Since the adoption of transformation by the Supreme Court, judicial decisions have continued to expand the fair use doctrine. Relying on transformation has led judges to subjectively critique and analyze artwork in order to make a legal decision. However, while a majority of circuits apply transformation, it is not followed by all of them. Transformation should no longer be a requirement in a fair use analysis concerning appropriation art, because it first requires subjective interpretation of an artist’s work. Transformation also gives an advantage to artists appropriating the work, claiming fair use of another’s copyrighted work. Instead, the emphasis should be on the overall effect on the market for the original work by the secondary use, with special consideration given to how attribution to the original author aids in the fair use test.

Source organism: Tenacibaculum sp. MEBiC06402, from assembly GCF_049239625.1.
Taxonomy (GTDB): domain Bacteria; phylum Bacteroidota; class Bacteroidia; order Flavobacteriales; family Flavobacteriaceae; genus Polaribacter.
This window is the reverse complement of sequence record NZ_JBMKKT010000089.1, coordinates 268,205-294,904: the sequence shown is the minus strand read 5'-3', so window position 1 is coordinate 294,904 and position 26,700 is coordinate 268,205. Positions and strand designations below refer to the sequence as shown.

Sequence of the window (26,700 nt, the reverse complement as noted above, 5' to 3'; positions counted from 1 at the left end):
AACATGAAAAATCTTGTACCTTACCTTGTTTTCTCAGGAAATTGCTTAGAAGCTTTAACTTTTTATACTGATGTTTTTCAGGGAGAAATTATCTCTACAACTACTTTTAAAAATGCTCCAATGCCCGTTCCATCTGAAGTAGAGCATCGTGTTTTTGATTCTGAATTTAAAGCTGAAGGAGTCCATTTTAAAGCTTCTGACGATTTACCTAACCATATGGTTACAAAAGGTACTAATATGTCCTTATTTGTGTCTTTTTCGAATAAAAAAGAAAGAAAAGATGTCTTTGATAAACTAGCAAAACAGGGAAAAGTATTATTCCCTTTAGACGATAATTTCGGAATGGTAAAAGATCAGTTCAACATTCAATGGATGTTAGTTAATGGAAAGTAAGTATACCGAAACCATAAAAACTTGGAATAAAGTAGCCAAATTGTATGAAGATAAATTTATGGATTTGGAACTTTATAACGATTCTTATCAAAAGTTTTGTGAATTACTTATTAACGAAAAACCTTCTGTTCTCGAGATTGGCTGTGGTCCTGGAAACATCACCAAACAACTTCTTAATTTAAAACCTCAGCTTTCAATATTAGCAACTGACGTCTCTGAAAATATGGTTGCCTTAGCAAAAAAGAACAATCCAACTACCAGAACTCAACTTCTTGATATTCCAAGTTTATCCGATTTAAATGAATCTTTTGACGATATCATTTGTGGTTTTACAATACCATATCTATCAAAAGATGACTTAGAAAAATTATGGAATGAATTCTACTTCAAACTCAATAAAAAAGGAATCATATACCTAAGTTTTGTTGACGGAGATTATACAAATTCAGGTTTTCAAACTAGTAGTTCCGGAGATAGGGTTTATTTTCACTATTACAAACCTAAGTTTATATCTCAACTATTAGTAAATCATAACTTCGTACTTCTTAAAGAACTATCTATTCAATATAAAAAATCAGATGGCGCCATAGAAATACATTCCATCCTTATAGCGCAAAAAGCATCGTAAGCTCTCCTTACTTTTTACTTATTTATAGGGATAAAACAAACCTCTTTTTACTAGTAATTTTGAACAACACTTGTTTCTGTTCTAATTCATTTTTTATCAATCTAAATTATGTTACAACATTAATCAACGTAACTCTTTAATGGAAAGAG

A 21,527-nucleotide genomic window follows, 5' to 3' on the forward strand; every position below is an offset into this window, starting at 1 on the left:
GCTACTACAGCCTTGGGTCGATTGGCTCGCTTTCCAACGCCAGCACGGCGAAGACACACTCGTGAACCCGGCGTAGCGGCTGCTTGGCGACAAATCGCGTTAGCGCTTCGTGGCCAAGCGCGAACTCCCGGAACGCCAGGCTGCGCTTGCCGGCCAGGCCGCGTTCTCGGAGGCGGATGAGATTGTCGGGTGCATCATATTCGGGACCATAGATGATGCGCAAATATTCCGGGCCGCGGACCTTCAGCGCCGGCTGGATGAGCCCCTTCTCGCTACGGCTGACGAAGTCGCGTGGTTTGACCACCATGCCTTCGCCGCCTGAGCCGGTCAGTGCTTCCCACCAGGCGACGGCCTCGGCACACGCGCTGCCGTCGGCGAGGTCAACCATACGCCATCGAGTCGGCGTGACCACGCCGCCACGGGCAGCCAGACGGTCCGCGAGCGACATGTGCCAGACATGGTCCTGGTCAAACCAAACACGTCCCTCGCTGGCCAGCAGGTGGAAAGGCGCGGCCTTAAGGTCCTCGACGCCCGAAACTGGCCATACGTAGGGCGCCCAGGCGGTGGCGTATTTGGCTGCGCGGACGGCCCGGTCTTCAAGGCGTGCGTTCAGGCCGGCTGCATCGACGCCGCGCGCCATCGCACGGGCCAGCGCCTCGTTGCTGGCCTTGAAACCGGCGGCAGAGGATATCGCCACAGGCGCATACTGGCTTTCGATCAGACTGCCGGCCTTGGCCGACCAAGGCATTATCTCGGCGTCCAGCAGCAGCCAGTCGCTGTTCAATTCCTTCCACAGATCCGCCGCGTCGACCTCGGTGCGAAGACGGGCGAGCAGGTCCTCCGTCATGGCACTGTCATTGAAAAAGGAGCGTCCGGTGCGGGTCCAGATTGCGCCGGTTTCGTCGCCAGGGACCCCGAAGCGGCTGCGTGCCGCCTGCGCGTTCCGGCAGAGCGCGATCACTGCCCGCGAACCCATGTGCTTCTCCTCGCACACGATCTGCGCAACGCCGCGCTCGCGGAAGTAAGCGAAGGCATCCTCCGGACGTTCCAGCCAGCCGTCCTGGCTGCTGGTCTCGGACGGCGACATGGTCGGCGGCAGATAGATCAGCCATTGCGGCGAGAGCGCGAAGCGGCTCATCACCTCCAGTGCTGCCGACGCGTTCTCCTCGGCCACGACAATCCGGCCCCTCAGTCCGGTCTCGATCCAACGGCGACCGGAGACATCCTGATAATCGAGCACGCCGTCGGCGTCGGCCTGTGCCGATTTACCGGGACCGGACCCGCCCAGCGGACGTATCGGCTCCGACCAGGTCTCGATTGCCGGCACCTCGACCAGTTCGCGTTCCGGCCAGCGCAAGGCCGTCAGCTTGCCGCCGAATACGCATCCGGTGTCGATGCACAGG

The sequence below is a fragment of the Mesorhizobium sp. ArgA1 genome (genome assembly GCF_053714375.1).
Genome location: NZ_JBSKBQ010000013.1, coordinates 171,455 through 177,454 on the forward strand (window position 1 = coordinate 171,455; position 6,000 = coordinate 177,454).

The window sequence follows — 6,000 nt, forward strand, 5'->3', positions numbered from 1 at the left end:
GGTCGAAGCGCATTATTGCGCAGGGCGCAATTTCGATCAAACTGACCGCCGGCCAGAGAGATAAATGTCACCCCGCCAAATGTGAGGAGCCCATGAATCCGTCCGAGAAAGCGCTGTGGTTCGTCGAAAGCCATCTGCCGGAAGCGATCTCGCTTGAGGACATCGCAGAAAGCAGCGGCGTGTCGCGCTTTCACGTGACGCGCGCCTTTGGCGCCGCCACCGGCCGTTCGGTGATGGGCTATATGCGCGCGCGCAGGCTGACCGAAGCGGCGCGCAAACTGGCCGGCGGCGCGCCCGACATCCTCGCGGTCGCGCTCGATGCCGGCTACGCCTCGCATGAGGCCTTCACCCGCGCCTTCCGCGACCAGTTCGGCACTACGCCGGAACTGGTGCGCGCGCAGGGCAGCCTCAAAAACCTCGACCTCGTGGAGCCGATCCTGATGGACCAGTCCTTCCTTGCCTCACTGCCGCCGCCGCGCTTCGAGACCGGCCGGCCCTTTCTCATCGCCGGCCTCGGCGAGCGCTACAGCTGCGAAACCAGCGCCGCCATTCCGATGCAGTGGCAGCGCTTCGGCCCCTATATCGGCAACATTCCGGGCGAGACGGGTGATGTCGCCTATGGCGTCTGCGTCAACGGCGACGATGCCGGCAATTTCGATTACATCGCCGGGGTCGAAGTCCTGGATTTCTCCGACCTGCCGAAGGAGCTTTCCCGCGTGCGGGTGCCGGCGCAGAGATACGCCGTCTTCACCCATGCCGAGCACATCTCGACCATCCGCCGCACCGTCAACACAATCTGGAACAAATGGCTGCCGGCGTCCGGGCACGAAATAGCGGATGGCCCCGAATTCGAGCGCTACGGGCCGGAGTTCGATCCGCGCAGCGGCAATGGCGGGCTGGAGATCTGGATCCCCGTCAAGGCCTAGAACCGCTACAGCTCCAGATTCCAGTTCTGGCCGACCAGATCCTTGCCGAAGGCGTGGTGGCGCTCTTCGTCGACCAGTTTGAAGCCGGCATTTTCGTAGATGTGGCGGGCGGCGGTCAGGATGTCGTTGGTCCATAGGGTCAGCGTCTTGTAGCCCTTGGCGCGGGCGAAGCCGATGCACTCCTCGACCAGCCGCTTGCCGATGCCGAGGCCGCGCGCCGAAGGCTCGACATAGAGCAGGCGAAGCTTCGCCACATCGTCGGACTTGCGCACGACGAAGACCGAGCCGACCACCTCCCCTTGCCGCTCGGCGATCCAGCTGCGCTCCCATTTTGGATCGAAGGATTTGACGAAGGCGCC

John C. Zwisler,
(Mis)appropriation Art: Transformation and Attribution in the Fair Use Doctrine,
Chi.-Kent J. Intell. Prop.
Available at: https://scholarship.kentlaw.iit.edu/ckjip/vol15/iss1/6